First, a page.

Uber went public in May 2019 at $45 a share using a valuation of $75.5 billion. It closed at $26.39 per share on March 24 with a market cap of $45.5 billion. Lyft went public in March 2019 at $72 a share with a market cap of $24 billion. It closed on March 24 at $27.06 a share with a market capitalization of $8.3 billion. While the share prices of both these firms are more vulnerable to Covid-19, on January 2, 2020 — before the pandemic — Uber’s share price was $30.99 and Lyft’s was $43.58, still well below their initial pricing.

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Uber went public in May 2019 at $45 per share. Its stock price has declined since then. Picture: Yahoo Finance.

Casper, the mattress-in-a-box company whose IPO I covered earlier this year, also promised to be a technology provider. It called itself a”pioneer of the sleep industry.” Casper went public at $12 a share, under the 17 expected price. Analysts recommended that nobody buy the inventory. On March 24 it closed at $3.77 a share with a market cap of $149.6 million, only 13.6 percent of its personal valuation.

WeWork, a”property for a service” company, also characterized itself as a technology company. It said it was”changing the world” by renting co-working space. Investors gave WeWork a $47 billion valuation even though public companies with precisely the same business model traded at substantially reduced sales multiples.

IWG Plc, a competing flexible office space provider, had a market cap of $2.9 billion, approximately one-tenth WeWork’s test, despite having 3,000 areas compared to WeWork’s 550.

In August 2019, WeWork enrolled its S-1 (IPO registration) with the U.S. Securities and Exchange Commission. In the end, its financial statements were offered to the general public. It had been that WeWork was shedding loads of money. In 2018 the company lost $1.9 billion on $1.8 billion in revenue. The financial press releases. The Wall Street Journal, which in 2017 published an article entitled”WeWork: A $20 Billion Start-up Fueled by Silicon Valley Pixie Dust,” composed on the day of the filing that the company might want to reduce its valuation to draw attention. Rett Wallace, CEO of analyst firm Triton Research, called the filing a “masterpiece of obfuscation.”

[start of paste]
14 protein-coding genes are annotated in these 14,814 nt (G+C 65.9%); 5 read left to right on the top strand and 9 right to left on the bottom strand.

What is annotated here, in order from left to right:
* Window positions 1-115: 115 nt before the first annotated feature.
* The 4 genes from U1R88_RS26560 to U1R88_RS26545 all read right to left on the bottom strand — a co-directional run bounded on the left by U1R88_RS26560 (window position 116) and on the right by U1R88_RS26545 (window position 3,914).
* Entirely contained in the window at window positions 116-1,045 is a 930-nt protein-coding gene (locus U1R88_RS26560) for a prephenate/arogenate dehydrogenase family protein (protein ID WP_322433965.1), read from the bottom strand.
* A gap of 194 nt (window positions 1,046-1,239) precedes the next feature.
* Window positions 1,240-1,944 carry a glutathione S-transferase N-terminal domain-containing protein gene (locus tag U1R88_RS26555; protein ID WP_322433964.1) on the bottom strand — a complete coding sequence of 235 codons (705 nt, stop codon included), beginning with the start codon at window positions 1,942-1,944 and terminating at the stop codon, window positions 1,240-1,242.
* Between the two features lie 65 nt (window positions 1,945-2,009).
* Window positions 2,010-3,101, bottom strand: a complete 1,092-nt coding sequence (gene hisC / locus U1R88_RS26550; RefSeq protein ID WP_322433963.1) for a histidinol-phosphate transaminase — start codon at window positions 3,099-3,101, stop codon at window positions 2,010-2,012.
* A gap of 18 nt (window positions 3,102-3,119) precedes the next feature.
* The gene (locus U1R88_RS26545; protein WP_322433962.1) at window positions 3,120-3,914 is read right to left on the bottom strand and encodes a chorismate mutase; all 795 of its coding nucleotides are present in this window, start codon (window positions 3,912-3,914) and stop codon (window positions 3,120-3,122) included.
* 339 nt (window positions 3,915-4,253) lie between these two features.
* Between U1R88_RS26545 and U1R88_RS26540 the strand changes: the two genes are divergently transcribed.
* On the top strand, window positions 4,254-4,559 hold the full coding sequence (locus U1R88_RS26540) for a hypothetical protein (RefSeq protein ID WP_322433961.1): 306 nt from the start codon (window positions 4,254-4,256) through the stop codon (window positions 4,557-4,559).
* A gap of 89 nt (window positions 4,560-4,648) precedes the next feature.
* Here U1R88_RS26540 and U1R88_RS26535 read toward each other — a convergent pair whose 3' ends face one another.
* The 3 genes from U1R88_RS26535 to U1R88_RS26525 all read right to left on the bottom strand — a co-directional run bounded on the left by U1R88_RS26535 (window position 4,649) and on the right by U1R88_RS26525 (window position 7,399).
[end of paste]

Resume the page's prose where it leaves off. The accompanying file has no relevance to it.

Thirty-three days after it was filed, the offering was canceled. WeWork’s evaluation decreased by 70 percent, and Adam Neumann, its CEO, was fired. The bankers who priced and managed the IPO, JPMorgan Chase and Goldman Sachs, together with initial shareholders, were amazed. They had anticipated a market cap ranging from $63 billion to $96 billion.

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Japanese technology firm SoftBank, WeWork’s primary investor, decided to bail out the company by buying $3 billion in extra stock. Earlier this month, SoftBank advised WeWork it could withdraw from the arrangement in the wake of government inquiries into WeWork.

Covid-19 Impact

VCs are imposing tougher terms for late-stage funding and procuring protections of the initial investments in unicorns. But many VCs are not tamping down the hype. Instead, they wait to see that the gains from public offerings that are forthcoming.

The effect of the coronavirus on personal business will most likely be limited because it is the sum invested that determines the value. Thus VC-funded ecommerce merchants will probably not see much of a bump for precisely the same reason, even if their earnings grow.

For public companies, the situation differs. Ecommerce merchants which sell consumer goods, groceries, and health products are seeing an increase in earnings and a bulge in stock value. Public video-conferencing companies have seen significant gains in their share prices. Zoom Video Communications, which went public in April 2019, saw its share price rise from $76.30 on January 31, before the pandemic to $138.11 on March 25. The Zoom app became the most downloaded mobile app for iPhones past week. Its completely free version is easy to use, and its subscription version is currently the most popular video-conferencing tool for remote workers.